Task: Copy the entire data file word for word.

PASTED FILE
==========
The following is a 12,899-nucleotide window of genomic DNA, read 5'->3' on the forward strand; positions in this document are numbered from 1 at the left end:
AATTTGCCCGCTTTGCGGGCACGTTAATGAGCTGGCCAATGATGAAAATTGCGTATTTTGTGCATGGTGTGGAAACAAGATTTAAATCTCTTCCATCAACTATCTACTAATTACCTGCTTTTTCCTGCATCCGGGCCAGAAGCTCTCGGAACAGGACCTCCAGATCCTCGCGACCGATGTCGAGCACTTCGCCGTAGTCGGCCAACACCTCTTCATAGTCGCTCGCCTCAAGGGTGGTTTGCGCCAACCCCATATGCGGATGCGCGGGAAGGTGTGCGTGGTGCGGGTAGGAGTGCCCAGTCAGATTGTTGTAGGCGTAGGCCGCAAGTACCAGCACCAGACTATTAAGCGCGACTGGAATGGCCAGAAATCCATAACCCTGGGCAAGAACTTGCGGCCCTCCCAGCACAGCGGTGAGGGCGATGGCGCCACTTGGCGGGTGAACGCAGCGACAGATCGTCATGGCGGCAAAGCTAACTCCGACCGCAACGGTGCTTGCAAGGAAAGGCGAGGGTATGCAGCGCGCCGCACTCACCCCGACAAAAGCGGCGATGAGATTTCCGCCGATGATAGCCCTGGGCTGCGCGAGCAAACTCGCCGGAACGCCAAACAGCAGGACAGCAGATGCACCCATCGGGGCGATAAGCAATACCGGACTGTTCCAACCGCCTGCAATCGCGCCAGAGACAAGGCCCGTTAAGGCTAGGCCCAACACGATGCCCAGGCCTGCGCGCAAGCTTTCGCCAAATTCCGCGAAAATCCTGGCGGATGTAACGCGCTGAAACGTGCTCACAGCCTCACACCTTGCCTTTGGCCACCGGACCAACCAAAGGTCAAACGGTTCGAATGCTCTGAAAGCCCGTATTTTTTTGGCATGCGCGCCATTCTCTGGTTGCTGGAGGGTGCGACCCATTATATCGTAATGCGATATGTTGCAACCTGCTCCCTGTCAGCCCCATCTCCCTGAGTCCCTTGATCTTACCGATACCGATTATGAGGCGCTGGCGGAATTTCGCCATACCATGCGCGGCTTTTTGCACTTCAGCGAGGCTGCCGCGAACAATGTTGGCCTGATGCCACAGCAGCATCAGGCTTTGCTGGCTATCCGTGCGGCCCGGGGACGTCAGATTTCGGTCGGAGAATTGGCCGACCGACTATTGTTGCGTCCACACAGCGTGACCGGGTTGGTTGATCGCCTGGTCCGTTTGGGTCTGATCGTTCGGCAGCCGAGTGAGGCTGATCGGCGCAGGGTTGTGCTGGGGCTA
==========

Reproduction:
The following is a 12,899-nucleotide window of genomic DNA, read 5'->3' on the forward strand; positions in this document are numbered from 1 at the left end:
AATTTGCCCGCTTTGCGGGCACGTTAATGAGCTGGCCAATGATGAAAATTGCGTATTTTGTGCATGGTGTGGAAACAAGATTTAAATCTCTTCCATCAACTATCTACTAATTACCTGCTTTTTCCTGCATCCGGGCCAGAAGCTCTCGGAACAGGACCTCCAGATCCTCGCGACCGATGTCGAGCACTTCGCCGTAGTCGGCCAACACCTCTTCATAGTCGCTCGCCTCAAGGGTGGTTTGCGCCAACCCCATATGCGGATGCGCGGGAAGGTGTGCGTGGTGCGGGTAGGAGTGCCCAGTCAGATTGTTGTAGGCGTAGGCCGCAAGTACCAGCACCAGACTATTAAGCGCGACTGGAATGGCCAGAAATCCATAACCCTGGGCAAGAACTTGCGGCCCTCCCAGCACAGCGGTGAGGGCGATGGCGCCACTTGGCGGGTGAACGCAGCGACAGATCGTCATGGCGGCAAAGCTAACTCCGACCGCAACGGTGCTTGCAAGGAAAGGCGAGGGTATGCAGCGCGCCGCACTCACCCCGACAAAAGCGGCGATGAGATTTCCGCCGATGATAGCCCTGGGCTGCGCGAGCAAACTCGCCGGAACGCCAAACAGCAGGACAGCAGATGCACCCATCGGGGCGATAAGCAATACCGGACTGTTCCAACCGCCTGCAATCGCGCCAGAGACAAGGCCCGTTAAGGCTAGGCCCAACACGATGCCCAGGCCTGCGCGCAAGCTTTCGCCAAATTCCGCGAAAATCCTGGCGGATGTAACGCGCTGAAACGTGCTCACAGCCTCACACCTTGCCTTTGGCCACCGGACCAACCAAAGGTCAAACGGTTCGAATGCTCTGAAAGCCCGTATTTTTTTGGCATGCGCGCCATTCTCTGGTTGCTGGAGGGTGCGACCCATTATATCGTAATGCGATATGTTGCAACCTGCTCCCTGTCAGCCCCATCTCCCTGAGTCCCTTGATCTTACCGATACCGATTATGAGGCGCTGGCGGAATTTCGCCATACCATGCGCGGCTTTTTGCACTTCAGCGAGGCTGCCGCGAACAATGTTGGCCTGATGCCACAGCAGCATCAGGCTTTGCTGGCTATCCGTGCGGCCCGGGGACGTCAGATTTCGGTCGGAGAATTGGCCGACCGACTATTGTTGCGTCCACACAGCGTGACCGGGTTGGTTGATCGCCTGGTCCGTTTGGGTCTGATCGTTCGGCAGCCGAGTGAGGCTGATCGGCGCAGGGTTGTGCTGGGGCTA